If you’ve ever visited Walt Disney World Resort, you’ve probably spent time wandering Disney’s BoardWalk without a care in the world. The area is designed to look like it’s straight out of the turn of the century.
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While Disney’s version is supposed to evoke boardwalks on the East Coast, it turns out that Indiana had its own “BoardWalk” – complete with a dance hall! — in the 1920s and 1930s. Now the historic Rose Island amusement park has been abandoned and is left to rot in a Hoosier State Forest.
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The park is located on a peninsula called “Devil’s Backbone”. In its heyday, visitors drove their Model Ts and Model As to a swinging suspension bridge to cross Fourteen Mile Creek or, for the less adventurous, boarded a steam ferry to cross the water.
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By a article about the now abandoned Art Deco era park:
The land was purchased in 1923 by entrepreneur David Rose, who named it Rose Island and filled it with activities and entertainment. The complex had a hotel, a swimming pool, a wooden roller coaster, a dance hall, a Ferris wheel and even a small zoo. Today, information boards along the trail help provide historical context to the ruins you’ll see scattered across the ancient grounds of Rose Island.
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The article also notes that when modern travelers walk beneath the amusement park’s original archways, it’s still oddly easy “to imagine the crowds of eager vacationers and day-trippers whose footsteps you’re following.”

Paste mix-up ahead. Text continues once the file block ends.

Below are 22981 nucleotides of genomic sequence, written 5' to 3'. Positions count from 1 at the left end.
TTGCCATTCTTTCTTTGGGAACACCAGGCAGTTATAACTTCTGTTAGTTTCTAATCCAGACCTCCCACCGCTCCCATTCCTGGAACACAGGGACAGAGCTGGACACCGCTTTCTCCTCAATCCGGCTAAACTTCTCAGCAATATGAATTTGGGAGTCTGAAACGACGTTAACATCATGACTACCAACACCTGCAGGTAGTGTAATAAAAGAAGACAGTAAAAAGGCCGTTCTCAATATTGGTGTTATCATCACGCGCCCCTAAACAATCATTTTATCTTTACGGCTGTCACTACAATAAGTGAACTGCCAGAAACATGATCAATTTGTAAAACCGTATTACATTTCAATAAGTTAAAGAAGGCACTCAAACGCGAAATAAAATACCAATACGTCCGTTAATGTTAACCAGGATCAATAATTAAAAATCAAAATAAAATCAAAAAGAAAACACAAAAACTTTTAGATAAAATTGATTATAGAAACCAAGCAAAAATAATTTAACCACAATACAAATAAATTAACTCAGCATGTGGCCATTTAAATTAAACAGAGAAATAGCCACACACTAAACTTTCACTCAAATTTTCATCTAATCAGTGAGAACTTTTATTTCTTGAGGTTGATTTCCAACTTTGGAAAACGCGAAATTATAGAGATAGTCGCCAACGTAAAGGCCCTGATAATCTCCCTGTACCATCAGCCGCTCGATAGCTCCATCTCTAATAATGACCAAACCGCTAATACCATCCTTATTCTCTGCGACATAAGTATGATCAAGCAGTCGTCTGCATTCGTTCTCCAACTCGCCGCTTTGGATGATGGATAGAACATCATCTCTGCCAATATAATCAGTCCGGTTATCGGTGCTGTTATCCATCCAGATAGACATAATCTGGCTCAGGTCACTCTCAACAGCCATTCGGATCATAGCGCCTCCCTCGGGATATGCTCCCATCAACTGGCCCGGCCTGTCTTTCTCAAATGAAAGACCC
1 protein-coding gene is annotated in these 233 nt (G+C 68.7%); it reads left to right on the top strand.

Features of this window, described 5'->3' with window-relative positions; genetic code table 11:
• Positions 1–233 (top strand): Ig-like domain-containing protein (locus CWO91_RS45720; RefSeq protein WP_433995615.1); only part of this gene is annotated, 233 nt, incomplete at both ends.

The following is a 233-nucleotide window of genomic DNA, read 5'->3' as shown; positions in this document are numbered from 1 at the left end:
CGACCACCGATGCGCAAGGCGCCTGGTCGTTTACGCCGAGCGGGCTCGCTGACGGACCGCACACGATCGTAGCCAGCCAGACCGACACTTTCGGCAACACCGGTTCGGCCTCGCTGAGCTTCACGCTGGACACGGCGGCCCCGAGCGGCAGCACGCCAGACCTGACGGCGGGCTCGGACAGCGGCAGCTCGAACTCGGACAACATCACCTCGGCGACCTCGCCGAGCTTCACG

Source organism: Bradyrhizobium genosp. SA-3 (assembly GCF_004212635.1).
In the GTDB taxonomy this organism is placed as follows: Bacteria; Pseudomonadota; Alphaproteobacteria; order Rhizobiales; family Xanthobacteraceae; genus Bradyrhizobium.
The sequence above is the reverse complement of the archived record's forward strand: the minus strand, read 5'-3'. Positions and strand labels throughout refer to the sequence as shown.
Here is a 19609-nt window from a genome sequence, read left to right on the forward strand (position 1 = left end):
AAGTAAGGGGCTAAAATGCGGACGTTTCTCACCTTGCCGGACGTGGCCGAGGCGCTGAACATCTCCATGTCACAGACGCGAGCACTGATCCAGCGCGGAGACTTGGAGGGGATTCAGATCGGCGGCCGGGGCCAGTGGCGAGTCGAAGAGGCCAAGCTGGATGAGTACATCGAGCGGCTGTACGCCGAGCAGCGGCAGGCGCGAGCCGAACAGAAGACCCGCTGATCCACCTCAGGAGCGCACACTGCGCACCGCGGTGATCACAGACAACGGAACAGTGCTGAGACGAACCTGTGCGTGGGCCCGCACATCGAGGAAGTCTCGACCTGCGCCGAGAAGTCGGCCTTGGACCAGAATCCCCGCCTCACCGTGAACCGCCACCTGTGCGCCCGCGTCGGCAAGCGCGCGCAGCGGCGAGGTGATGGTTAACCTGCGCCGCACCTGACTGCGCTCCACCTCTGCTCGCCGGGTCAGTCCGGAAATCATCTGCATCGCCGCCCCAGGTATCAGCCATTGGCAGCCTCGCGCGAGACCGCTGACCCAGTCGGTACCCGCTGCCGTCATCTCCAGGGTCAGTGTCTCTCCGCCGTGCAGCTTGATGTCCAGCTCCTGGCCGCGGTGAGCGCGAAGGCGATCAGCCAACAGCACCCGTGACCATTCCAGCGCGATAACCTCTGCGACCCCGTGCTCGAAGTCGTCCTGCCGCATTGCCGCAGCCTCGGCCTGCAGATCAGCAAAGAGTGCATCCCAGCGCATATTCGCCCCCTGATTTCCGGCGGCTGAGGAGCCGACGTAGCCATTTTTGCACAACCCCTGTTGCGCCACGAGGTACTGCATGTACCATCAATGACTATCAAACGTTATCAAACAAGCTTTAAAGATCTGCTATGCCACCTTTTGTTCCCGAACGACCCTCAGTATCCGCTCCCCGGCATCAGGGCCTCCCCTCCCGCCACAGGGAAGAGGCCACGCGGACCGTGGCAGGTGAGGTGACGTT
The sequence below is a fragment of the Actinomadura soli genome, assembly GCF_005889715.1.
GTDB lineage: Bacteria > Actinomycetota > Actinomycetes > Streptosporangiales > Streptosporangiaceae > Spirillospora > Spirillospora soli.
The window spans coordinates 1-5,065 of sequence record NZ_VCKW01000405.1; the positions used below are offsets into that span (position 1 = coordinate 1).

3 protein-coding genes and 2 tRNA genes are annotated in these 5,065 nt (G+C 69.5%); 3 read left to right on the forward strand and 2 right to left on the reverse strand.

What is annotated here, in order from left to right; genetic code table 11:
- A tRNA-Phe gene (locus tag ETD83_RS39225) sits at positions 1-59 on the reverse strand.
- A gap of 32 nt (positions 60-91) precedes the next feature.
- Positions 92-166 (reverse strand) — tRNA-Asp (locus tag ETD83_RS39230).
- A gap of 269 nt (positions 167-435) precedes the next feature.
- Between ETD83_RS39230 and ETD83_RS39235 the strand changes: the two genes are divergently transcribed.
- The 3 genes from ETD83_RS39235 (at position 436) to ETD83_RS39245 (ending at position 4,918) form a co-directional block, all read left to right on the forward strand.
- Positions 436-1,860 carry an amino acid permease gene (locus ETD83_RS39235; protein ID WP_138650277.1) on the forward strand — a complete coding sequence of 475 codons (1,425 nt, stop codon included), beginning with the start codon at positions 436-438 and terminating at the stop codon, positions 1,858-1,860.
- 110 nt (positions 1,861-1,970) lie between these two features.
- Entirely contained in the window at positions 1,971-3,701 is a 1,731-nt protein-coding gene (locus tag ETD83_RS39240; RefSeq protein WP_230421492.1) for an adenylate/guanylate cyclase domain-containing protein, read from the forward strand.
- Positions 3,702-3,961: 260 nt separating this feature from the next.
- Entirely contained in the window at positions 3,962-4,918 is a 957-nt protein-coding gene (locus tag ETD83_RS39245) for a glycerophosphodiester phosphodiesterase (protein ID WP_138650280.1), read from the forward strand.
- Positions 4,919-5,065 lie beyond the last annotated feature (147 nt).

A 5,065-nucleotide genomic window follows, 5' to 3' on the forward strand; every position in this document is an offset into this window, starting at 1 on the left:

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Another article about Rose Island notes that the end of the Roaring Twenties was hard on the park, but it was a major flood in 1937 that caused its true demise. The flood is estimated to have had water levels as high as ten feet, and markers have been placed in the ruins so visitors today can get an idea of the flood’s intensity:
The Great Depression slowed business, but the epic flood of 1937 virtually ruined the park and the entire effort was abandoned. During World War II, the Indiana Army Munitions Plant owned the land. When the factory closed, the land was donated in 1995 to the state as part of Charlestown State Park.
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Today, visitors to Charlestown State Park who wish to spend time in the abandoned amusement park should take hiking trail 7. This can be accessed from hiking trail 3 via a restored bridge that crosses the White River.
Learn more about Disney’s BoardWalk
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the official description of Disney’s turn-of-the-century crown jewel reads:
Discover the timeless charm of Disney’s BoardWalk, a quarter-mile promenade of exquisite restaurants, unique shops and vibrant nightlife. Stroll along the water’s edge, play mid-game games in the afternoon, and check out the street performers in the evening. Evoking turn-of-the-century boardwalks in coastal towns like Coney Island and Atlantic City, Disney’s BoardWalk is just steps from Epcot and a breezy boat ride to Disney’s Hollywood Studios.
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